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Kirkham Motorsports

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  • 1 Post By patrickt
  • 1 Post By Grubby

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  #1 (permalink)  
Old 10-23-2020, 01:11 PM
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Default Tko 600

I have been reading some discussions about problems with TKO 600 transmissions. Some have sent the transmissions to liberty and had them blueprinted and with some modifications.
I have a BRAND NEW TKO Roadrace transmission sitting in my shop waiting to be installed. I got it from Modern Drive Line... Is this something I need to be concerned about? is this common on EVERY transmission or just a few here and there? I have no problem doing this upgrade but I dont want to waste my time or money if not needed. It is fairly easy to remove the transmission later, but as I said It is sitting on my bench now brand new... advise??
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Old 10-23-2020, 01:25 PM
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Quote:
Originally Posted by ERA 626 View Post
I have been reading some discussions about problems with TKO 600 transmissions. Some have...
Here is my personal opinion, having engaged in this discussion for many years. The TKO600's shifting problems are directly related to how careful you are dialing in the bell housing. It took the better part of the day to get my Lakewood (known for being a real PITA to dial in on an FE) dialed in as close to perfect as possible and it has shifted beautifully for 15 years. I have driven other TKO600 cars where that was not the case. I can 2-3 shift at high RPMs with no problems whatsoever. With other TKO600s, that's not the case. Now, is it possible that there's a quality control issue at Tremec that accounts for all the differences? Maybe. But I'm still betting on the bell housing alignment. Fortunately, I'm told the QuickTime BH is way easier to dial in than the old Lakewood. Anyway, that's my two cents and I'm stickin' to it.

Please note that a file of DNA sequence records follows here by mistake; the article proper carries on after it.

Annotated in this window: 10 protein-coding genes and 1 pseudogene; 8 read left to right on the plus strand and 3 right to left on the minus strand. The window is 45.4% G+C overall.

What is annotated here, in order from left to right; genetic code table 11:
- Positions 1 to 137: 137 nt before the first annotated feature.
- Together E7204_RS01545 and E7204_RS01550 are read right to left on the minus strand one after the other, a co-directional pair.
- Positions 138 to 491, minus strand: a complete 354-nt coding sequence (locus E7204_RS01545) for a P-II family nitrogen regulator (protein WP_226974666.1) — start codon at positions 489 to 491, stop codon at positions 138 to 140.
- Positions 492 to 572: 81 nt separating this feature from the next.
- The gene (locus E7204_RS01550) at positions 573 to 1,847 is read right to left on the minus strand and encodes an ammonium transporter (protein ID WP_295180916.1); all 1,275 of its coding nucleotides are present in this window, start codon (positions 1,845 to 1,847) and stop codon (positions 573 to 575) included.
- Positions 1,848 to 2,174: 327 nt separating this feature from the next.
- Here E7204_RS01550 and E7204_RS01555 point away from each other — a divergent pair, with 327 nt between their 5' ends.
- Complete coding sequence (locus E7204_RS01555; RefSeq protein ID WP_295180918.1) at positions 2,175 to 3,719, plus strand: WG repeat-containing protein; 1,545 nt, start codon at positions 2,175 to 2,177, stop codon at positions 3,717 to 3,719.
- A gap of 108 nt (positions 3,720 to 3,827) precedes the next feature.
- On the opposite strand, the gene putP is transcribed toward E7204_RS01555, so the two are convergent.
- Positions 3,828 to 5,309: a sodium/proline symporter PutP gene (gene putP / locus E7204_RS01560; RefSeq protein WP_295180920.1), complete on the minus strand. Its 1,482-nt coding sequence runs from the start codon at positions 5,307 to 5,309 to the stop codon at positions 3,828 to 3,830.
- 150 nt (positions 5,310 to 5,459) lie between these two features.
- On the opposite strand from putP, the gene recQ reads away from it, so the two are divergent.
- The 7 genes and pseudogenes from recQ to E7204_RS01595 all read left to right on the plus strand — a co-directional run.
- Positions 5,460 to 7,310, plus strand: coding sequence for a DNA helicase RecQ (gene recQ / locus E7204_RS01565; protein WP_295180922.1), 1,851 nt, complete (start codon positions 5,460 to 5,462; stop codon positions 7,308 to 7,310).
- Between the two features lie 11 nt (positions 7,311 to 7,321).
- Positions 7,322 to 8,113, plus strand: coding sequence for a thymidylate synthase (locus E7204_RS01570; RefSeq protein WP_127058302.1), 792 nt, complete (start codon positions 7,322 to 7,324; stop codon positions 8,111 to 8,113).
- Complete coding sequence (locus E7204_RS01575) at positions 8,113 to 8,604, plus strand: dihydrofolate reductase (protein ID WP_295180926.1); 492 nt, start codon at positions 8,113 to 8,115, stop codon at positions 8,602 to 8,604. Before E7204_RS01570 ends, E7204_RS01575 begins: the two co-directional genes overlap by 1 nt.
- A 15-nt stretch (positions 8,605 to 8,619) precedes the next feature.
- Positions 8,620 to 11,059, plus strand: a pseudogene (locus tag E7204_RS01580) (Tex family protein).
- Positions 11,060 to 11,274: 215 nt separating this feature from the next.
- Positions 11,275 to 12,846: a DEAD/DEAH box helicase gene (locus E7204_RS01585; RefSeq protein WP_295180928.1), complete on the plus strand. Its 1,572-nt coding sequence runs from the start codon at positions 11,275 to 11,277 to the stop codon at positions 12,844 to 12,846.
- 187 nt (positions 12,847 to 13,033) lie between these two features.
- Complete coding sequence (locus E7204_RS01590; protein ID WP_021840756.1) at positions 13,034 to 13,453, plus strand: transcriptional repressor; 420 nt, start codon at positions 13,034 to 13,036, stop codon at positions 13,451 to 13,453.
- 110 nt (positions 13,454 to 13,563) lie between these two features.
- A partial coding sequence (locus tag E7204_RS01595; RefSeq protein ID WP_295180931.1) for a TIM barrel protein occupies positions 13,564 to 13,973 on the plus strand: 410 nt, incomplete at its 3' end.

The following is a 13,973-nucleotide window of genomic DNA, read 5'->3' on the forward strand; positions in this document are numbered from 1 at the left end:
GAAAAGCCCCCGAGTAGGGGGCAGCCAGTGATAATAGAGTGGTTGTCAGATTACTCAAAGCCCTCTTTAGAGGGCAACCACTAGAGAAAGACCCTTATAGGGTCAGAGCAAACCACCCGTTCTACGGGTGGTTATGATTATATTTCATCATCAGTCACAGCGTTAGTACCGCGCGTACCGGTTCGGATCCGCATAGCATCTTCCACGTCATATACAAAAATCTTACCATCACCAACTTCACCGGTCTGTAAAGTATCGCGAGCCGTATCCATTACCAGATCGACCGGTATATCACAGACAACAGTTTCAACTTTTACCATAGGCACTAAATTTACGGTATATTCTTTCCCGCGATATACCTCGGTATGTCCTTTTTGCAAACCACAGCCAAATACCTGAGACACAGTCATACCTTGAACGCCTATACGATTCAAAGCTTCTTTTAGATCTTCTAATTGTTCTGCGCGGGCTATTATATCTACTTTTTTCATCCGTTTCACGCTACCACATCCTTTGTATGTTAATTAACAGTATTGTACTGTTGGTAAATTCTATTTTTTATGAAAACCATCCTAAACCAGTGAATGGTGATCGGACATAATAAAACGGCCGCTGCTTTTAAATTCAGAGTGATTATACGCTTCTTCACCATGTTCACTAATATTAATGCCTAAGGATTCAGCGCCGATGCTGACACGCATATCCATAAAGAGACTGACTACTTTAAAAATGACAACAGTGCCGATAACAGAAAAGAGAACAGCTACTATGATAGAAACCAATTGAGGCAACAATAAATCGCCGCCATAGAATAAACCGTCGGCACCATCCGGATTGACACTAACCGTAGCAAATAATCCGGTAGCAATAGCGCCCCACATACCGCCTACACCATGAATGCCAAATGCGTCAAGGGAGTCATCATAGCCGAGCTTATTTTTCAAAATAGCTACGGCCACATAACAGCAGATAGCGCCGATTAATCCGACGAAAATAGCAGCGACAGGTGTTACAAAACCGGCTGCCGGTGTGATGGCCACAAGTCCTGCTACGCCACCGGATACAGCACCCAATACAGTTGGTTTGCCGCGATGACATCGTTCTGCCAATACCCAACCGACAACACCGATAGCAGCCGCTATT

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Last edited by patrickt; 10-23-2020 at 01:29 PM.. Reason: typo
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Old 10-23-2020, 02:18 PM
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Quote:
Originally Posted by patrickt View Post
Here is my personal opinion, having engaged in this discussion for many years. The TKO600's shifting problems are directly related to how careful you are dialing in the bell housing. It took the better part of the day to get my Lakewood (known for being a real PITA to dial in on an FE) dialed in as close to perfect as possible and it has shifted beautifully for 15 years. I have driven other TKO600 cars where that was not the case. I can 2-3 shift at high RPMs with no problems whatsoever. With other TKO600s, that's not the case. Now, is it possible that there's a quality control issue at Tremec that accounts for all the differences? Maybe. But I'm still betting on the bell housing alignment. Fortunately, I'm told the QuickTime BH is way easier to dial in than the old Lakewood. Anyway, that's my two cents and I'm stickin' to it.
Thank you for your reply, Yes I am also being told the QT bell housing mated to the new version to the shelby block may not need adjustments at all... but I will check... ty
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Old 10-23-2020, 02:23 PM
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I spoke with a factory rep at a show and he told me the alignment is critical, as Patrick has said.

The spec given on alignment is to assure the transmission will not be damaged avoiding warranty issues. For better shifting cut the spec in half.